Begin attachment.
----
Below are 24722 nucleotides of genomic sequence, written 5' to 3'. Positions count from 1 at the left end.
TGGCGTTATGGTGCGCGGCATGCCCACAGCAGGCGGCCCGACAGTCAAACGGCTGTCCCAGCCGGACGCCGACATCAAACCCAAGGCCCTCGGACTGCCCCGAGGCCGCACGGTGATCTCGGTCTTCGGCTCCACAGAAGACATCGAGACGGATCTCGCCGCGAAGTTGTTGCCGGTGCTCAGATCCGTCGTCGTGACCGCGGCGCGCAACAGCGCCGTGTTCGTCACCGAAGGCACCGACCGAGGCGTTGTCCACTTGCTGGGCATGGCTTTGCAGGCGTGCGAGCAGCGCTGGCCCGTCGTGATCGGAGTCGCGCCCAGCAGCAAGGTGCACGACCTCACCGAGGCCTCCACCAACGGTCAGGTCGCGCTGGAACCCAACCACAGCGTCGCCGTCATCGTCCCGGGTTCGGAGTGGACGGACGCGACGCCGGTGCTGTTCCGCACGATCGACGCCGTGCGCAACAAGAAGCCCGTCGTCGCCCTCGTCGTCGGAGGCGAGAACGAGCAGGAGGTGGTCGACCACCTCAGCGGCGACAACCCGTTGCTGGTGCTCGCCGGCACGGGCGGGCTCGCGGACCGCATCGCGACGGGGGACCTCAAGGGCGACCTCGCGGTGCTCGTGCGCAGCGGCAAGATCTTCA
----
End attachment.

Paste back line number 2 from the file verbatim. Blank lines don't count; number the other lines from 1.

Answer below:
TGGCGTTATGGTGCGCGGCATGCCCACAGCAGGCGGCCCGACAGTCAAACGGCTGTCCCAGCCGGACGCCGACATCAAACCCAAGGCCCTCGGACTGCCCCGAGGCCGCACGGTGATCTCGGTCTTCGGCTCCACAGAAGACATCGAGACGGATCTCGCCGCGAAGTTGTTGCCGGTGCTCAGATCCGTCGTCGTGACCGCGGCGCGCAACAGCGCCGTGTTCGTCACCGAAGGCACCGACCGAGGCGTTGTCCACTTGCTGGGCATGGCTTTGCAGGCGTGCGAGCAGCGCTGGCCCGTCGTGATCGGAGTCGCGCCCAGCAGCAAGGTGCACGACCTCACCGAGGCCTCCACCAACGGTCAGGTCGCGCTGGAACCCAACCACAGCGTCGCCGTCATCGTCCCGGGTTCGGAGTGGACGGACGCGACGCCGGTGCTGTTCCGCACGATCGACGCCGTGCGCAACAAGAAGCCCGTCGTCGCCCTCGTCGTCGGAGGCGAGAACGAGCAGGAGGTGGTCGACCACCTCAGCGGCGACAACCCGTTGCTGGTGCTCGCCGGCACGGGCGGGCTCGCGGACCGCATCGCGACGGGGGACCTCAAGGGCGACCTCGCGGTGCTCGTGCGCAGCGGCAAGATCTTCA